“Thus alone will we be able to ‘comprehend,’ or appreciate, the breadth, length, depth, and height of God's great message of grace.


“And as we measure the dimensions of this glorious plan we find ourselves launching out into the depths of the love of Christ.”




Jordan recently talked about our treasure in Christ that’s ours to pursue as we pursue knowing Him.


He reasoned, “Isn’t it wonderful to know that every day you can know Him better, more fully, more richly? You never come to the end of knowing Him.


“What caused Paul to lose his religion and his trust in himself, making him decide to drop it all, was the excellence of the knowledge of Christ Jesus the Lord.


“The secret of life, joy and contentment is simply finding your all in all in Him. Letting Him be the treasure that He really is. Being willing to give up everything to gain Christ.


“There’s a great (anecdote) about Salvation Army founder William Booth. In his last days, one of his captains came to him and said, ‘General Booth, what’s been your secret in serving Christ?’ Remember, Booth had rocked all of England with the gospel. And the old warrior said, ‘Well, I guess I’d say that Christ had all of me.’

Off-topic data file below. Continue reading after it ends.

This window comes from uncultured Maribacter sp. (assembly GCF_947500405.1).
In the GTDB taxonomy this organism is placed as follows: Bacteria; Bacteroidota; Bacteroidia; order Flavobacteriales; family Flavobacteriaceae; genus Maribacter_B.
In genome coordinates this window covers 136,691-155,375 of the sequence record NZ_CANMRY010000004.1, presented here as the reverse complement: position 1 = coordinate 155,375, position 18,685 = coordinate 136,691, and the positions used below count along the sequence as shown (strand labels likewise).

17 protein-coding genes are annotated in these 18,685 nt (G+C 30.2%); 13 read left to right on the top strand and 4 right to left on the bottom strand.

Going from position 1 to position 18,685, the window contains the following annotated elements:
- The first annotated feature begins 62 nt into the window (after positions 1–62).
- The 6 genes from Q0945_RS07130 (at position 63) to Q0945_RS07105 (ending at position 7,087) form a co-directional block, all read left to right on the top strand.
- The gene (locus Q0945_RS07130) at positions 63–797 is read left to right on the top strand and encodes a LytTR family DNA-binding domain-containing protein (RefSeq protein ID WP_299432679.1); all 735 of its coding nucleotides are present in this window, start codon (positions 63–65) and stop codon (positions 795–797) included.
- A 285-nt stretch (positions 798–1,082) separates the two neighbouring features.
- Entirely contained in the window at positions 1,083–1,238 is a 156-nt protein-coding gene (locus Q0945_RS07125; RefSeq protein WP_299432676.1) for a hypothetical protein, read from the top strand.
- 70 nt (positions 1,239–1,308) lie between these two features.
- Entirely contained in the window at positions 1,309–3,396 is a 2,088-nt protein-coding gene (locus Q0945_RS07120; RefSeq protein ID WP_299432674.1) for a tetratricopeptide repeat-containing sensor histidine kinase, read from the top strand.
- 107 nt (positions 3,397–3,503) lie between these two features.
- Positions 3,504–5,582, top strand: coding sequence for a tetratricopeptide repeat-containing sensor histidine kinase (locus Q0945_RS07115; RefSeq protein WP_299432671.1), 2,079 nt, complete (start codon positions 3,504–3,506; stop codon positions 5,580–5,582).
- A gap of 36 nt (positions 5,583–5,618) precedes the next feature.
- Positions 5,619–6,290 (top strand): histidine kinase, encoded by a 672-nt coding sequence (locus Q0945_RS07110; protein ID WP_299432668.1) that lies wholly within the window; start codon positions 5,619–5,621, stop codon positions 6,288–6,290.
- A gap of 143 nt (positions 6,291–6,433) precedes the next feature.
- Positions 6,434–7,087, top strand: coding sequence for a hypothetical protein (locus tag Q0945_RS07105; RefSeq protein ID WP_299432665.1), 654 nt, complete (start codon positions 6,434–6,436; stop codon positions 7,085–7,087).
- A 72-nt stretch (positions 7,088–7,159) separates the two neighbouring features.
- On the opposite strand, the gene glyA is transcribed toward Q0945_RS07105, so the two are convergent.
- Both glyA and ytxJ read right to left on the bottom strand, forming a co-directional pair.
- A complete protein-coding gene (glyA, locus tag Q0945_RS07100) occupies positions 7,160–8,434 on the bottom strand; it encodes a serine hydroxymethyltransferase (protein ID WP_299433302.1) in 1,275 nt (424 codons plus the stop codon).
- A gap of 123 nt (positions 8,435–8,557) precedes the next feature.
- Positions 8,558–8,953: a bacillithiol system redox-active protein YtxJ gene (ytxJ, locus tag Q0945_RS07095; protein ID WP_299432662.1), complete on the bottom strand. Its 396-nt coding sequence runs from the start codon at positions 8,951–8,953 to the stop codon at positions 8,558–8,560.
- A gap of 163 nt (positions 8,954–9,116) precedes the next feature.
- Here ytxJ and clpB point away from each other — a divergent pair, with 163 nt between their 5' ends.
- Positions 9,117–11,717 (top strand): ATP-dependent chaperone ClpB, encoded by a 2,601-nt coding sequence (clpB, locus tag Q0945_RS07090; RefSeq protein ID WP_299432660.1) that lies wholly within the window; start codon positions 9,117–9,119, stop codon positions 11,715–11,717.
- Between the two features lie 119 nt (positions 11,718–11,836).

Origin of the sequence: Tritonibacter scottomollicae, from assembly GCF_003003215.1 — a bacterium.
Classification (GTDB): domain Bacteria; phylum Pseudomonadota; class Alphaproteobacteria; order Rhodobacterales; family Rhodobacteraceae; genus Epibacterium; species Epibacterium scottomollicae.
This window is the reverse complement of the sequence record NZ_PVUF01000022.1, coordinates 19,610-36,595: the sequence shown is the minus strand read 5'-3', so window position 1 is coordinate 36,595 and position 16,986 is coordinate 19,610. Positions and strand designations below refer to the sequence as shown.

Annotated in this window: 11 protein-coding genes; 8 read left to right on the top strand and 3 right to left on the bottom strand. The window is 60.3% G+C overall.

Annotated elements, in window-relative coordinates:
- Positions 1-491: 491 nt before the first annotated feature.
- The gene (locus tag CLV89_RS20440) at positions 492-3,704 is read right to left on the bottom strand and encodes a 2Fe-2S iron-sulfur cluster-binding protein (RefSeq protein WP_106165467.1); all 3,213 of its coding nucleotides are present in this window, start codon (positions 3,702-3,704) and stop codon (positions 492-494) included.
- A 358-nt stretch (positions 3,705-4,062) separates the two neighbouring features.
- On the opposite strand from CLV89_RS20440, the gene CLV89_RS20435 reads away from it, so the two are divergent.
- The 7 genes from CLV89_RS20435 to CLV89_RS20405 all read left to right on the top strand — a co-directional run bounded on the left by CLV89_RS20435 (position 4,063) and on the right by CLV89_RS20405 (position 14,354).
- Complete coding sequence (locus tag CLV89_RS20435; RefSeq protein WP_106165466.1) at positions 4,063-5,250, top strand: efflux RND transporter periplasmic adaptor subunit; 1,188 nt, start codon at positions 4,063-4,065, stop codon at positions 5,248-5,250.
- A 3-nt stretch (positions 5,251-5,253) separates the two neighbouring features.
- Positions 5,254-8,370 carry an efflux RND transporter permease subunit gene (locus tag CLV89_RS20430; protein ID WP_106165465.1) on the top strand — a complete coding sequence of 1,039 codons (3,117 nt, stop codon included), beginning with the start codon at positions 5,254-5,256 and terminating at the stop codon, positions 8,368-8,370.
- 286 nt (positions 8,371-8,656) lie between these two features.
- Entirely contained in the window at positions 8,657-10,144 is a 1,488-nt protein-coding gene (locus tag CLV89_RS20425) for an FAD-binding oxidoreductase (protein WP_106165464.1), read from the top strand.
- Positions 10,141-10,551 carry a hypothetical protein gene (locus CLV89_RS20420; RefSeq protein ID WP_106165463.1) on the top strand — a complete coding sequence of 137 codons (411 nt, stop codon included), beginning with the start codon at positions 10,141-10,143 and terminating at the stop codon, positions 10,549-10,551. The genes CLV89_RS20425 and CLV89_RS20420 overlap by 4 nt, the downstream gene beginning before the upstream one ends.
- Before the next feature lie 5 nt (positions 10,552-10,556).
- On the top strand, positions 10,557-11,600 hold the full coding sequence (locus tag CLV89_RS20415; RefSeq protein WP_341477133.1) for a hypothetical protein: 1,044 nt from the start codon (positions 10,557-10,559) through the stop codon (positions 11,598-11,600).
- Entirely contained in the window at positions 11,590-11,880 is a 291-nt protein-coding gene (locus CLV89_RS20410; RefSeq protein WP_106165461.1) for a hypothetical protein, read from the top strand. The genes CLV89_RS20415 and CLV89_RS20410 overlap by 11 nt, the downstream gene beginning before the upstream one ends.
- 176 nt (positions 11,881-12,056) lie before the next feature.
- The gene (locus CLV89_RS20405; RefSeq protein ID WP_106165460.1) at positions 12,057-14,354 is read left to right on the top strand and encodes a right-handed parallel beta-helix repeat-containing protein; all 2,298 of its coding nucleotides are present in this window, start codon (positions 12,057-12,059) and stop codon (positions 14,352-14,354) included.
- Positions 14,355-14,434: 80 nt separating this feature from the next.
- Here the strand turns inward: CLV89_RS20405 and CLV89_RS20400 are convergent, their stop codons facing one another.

“That’s what Paul’s saying: ‘I found someone I’d rather have than anything else.’


You  can reduce spiritual maturity down to one thing and that is the appetite you have for the person, for the excellency of the knowledge of Christ Jesus. Spiritual maturity really is just like the song Bev Shea used to sing:


I’d Rather Have Jesus – The Lyrics
I’d rather have Jesus than silver or gold;
I’d rather be His than have riches untold;
I’d rather have Jesus than houses or lands,
I’d rather be led by His nail pierced hand.

Than to be a king of a vast domain
Or be held in sin’s dread sway,
I’d rather have Jesus than anything
This world affords today.

I’d rather have Jesus than men’s applause;
I’d rather be faithful to His dear cause;
I’d rather have Jesus than world-wide fame,
I’d rather be true to His holy name.

He’s fairer than lilies of rarest bloom;
He’s sweeter than honey from out of the comb;
He’s all that my hungering spirit needs,
I’d rather have Jesus and let Him lead.